Baptist leaders in Texas are speaking out against a proposal by Gov. Rick Perry to allow Video Lottery Terminals at the state’s horse-racing tracks and Native American tribal lands as a way to raise funds for education.
The plan would open the door to “Class 3” gambling, like slot machines, in addition to a state lottery and pari-mutuel gambling already legal in Texas, said Suzii Paynter, director of citizenship and public policy for the Baptist General Convention of Texas Christian Life Commission.
Perry has called a special session of the Texas Legislature, which convenes today in Austin, to find a permanent solution for school funding.
The governor’s plan calls for capping property taxes, a statewide tax on business property and increased reliance on “sin taxes” and gambling. Specifics include increasing the cigarette tax by $1 a pack, charging a $5 fee to enter clubs featuring adult entertainment and legalizing and taxing Video Lottery Terminals.
Perry says the addition of 18,000 machines would raise $2 billion over the next three years.
“Money for education should come from a stable, strong consumer economy, not slot machines,” Paynter said in an action alert last week.
Paynter said the social costs of gambling are too high, bringing addiction, bankruptcy and crime. She cited one study showing that 30 percent of all gambling revenues come from pathological addiction. “In this industry addiction is not incidental, it’s essential to business,” she said in a news release.
VLTs are electronic games of chance played at video terminals. They are similar to slot machines in appearance and operation. VLTs accept money or credits to allow playing of the game, and winners usually receive a slip of paper that can be cashed out, redeemed for prizes or used to play more games. Wagers range between 5 cents and $10 per play, depending on the game.
VLTs are sometimes called the “crack cocaine of gambling,” San Angelo pastors Bill Shiell and Kyle Reese co-wrote in a newspaper column. The machines promise a quick fix and encourage addiction three times faster than other forms of gambling, they said.
Shiell and Reese said they had first-hand knowledge of an individual who worked to attain his dream job before becoming addicted to casino gambling and eventually losing everything.
“[P]ublic education should not be funded by addictions in the general public,” the ministers said. “Video Lottery Terminals will only perpetuate a growing problem. Find the revenue elsewhere.”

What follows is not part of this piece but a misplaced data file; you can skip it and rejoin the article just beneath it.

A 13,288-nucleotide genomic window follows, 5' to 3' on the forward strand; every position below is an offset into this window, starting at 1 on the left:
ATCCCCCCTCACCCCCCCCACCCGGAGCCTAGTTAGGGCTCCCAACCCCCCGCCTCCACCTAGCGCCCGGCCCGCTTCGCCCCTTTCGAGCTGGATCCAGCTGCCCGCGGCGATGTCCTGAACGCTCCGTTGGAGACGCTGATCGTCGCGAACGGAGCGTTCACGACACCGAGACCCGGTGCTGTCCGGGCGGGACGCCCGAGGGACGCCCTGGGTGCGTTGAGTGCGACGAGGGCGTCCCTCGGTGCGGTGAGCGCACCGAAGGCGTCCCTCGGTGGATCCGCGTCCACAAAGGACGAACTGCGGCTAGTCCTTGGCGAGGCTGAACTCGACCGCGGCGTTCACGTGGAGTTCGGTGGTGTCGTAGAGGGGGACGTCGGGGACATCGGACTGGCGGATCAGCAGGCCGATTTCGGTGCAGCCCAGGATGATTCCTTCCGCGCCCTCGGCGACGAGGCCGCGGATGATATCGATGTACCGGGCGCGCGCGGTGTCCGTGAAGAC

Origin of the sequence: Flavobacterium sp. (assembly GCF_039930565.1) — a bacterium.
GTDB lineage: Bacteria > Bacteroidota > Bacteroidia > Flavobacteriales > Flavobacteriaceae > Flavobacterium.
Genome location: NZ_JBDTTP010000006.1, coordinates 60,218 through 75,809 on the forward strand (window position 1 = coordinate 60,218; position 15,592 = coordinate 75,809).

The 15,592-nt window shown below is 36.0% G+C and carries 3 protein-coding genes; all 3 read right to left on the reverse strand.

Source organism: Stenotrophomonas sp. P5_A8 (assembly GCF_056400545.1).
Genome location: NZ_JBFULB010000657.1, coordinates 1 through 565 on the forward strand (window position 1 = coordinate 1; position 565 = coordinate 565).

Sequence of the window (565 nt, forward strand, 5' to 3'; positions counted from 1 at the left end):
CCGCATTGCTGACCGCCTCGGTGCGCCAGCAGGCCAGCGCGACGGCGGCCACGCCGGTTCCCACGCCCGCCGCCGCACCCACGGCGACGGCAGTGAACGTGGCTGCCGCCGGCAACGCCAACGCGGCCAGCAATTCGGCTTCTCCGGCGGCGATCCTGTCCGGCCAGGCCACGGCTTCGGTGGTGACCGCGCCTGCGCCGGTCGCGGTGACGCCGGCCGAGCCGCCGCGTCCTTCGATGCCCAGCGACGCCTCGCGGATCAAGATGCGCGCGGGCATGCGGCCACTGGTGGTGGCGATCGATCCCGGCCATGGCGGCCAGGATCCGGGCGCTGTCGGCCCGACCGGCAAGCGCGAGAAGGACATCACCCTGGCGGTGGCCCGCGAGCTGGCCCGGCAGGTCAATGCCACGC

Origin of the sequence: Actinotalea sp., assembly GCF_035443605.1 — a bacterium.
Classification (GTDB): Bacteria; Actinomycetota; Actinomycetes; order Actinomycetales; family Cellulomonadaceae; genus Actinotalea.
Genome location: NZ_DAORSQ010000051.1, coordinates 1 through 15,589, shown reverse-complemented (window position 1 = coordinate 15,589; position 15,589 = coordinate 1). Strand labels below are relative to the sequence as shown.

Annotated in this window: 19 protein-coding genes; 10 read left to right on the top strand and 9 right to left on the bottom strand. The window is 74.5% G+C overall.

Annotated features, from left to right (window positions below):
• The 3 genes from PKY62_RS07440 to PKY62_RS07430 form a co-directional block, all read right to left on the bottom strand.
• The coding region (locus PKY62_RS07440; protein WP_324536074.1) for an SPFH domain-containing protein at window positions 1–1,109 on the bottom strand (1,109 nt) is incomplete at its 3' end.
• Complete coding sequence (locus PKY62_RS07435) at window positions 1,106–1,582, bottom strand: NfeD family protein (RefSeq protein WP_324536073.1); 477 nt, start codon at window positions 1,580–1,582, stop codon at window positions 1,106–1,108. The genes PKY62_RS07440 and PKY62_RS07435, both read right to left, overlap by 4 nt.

Eight states currently allow VLTs, video gaming or slot machines at racetracks, according to the National Council of State Legislatures: Delaware, Iowa, Louisiana, New Mexico, New York, Oregon, Rhode Island and West Virginia.
New York Gov. George Pataki is seeking to expand the use of VLTs in his state. The current law permits the machines at eight race tracks, but Pataki wants to put them in other places as well, including up to five locations in New York City.
Maryland‘s General Assembly, for the second year in a row, just rejected a Senate bill that would have legalized slot machines there.
Paynter warned that video slots would have a “cannibalizing effect” on consumer economy in Texas, by taking away money that could be spent in other ways.
Phil Strickland, head of Texas CLC, called the proposal “a community rip-off.”
“For every dollar the state collects in revenue, our communities will pay $3 to take care of social consequences,” he said.
Legalizing VLTs in Texas would require amending the state’s Constitution, meaning it must pass the Legislature by a two-thirds majority and be placed on the ballot in the general election in November.
Paynter said some lawmakers are using the ballot issue to pass the buck by saying they are letting the voters decide. “A vote for a constitutional amendment is a vote for gambling,” she said.
Bob Allen is managing editor of EthicsDaily.com.